"The best solution to resolving historical disputes is by promoting the facts" — Hwang Uiwon, editor-in-chief of MediaWatch, at the wartime labor history forum.
The South Korea "solution" continues to leave the impression abroad that Japan had somehow acted unjustly and it doesn't set the historical record straight.
South Korea and Japan both highlighted the promotion of freedom, peace and prosperity, based on liberal democratic values, terms not heard often enough in Asia.
"I am aware that there are several issues that still need to be addressed" with South Korea, but will build on a mutual relationship of trust,...
The wartime labor settlement only presents a band-aid solution. After all, the next South Korean government could dredge the whole dispute back up again.
To normalize relations between Japan and South Korea, the Seoul government must also admit and explain the 2018 South Korean radar lock-on of a Japan SDF...
If South Korea continues to distort historical facts, and Japan continues to bow down when falsely accused, an unhealthy relationship may well continue.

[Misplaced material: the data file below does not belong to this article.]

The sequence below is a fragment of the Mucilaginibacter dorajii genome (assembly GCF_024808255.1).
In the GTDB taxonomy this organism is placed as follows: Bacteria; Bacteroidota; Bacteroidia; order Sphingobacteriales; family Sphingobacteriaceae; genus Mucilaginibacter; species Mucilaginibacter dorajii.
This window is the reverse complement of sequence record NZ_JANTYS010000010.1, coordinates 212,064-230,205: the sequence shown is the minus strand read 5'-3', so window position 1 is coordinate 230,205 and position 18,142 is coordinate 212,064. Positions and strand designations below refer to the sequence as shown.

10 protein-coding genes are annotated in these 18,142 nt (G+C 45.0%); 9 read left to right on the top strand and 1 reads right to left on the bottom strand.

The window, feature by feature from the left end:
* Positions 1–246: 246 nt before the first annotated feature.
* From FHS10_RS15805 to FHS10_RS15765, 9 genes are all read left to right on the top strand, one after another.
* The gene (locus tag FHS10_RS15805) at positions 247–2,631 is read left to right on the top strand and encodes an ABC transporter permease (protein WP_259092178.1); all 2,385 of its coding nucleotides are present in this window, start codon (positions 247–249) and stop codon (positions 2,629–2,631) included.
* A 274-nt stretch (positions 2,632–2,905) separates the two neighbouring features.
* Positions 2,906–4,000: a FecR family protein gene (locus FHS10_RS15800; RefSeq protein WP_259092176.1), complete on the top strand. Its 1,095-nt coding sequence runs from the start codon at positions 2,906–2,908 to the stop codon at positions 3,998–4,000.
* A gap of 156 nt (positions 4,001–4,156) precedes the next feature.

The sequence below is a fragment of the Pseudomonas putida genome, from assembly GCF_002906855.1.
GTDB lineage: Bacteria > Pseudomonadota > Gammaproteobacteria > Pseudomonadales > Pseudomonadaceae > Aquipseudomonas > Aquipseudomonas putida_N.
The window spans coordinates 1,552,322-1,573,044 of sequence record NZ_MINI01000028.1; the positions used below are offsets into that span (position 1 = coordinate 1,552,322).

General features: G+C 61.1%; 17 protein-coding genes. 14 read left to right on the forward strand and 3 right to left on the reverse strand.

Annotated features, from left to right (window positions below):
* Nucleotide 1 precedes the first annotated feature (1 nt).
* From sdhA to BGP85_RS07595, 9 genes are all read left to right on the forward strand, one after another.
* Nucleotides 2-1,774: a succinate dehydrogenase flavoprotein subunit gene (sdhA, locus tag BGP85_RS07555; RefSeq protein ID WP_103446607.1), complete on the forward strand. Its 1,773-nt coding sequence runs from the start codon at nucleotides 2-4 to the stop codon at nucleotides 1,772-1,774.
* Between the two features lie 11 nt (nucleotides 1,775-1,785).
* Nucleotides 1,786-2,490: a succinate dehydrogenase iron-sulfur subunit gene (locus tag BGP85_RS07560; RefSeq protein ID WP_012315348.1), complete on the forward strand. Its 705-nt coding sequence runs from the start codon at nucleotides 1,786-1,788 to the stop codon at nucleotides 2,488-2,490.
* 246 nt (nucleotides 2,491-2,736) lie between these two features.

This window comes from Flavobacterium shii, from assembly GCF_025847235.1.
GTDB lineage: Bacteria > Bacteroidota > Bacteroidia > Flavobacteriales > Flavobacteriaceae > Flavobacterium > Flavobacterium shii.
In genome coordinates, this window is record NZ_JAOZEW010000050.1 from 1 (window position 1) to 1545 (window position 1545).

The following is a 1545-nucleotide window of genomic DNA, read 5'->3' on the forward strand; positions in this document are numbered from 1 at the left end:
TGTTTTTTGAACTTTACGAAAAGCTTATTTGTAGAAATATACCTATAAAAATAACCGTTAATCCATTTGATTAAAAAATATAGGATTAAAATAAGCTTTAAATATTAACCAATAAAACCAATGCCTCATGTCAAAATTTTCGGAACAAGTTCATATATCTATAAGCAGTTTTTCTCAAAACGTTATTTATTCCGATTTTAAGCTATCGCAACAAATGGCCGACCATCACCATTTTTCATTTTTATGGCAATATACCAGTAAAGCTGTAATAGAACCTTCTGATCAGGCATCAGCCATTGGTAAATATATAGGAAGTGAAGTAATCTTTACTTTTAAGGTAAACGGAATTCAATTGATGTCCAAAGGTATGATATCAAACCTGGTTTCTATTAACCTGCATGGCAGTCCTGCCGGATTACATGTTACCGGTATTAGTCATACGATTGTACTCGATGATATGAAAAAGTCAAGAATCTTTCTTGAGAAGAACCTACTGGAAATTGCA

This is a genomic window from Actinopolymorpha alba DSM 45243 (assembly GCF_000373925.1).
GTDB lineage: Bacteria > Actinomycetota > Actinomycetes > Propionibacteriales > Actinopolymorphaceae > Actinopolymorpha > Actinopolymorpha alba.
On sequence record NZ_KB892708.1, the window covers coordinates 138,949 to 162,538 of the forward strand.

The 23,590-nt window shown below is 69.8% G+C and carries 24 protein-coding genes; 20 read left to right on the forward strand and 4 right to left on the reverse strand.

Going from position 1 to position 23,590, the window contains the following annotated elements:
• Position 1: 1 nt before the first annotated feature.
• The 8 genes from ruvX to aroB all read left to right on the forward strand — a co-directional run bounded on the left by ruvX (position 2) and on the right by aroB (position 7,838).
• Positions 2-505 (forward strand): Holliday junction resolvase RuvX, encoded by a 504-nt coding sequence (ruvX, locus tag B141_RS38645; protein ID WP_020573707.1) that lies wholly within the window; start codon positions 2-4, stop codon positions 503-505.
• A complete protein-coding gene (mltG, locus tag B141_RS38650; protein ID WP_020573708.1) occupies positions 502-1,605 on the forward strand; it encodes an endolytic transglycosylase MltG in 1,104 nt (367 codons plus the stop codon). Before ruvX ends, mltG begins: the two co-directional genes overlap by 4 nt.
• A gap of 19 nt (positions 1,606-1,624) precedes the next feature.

"We welcome the move to restore healthy relations between Japan and South Korea that were in a very dire place" since 2018, says FM Hayashi.
While any improvement in Japan-South Korea relations is welcome, resolution of the wartime labor issue will only be temporarily if it ignores the 1965 treaty.
The author identifies three issues with the latest proposal for compensating wartime Korean workers. For now, Japan should keep some distance from South Korea.
In an interview, Park Yuha argues that comfort women activism started with good intentions but ignored the universal issue in a rush to hold Japan liable.
The wartime labor issue was resolved under a 1965 international agreement between Japan and South Korea establishing relations and settling all war era claims.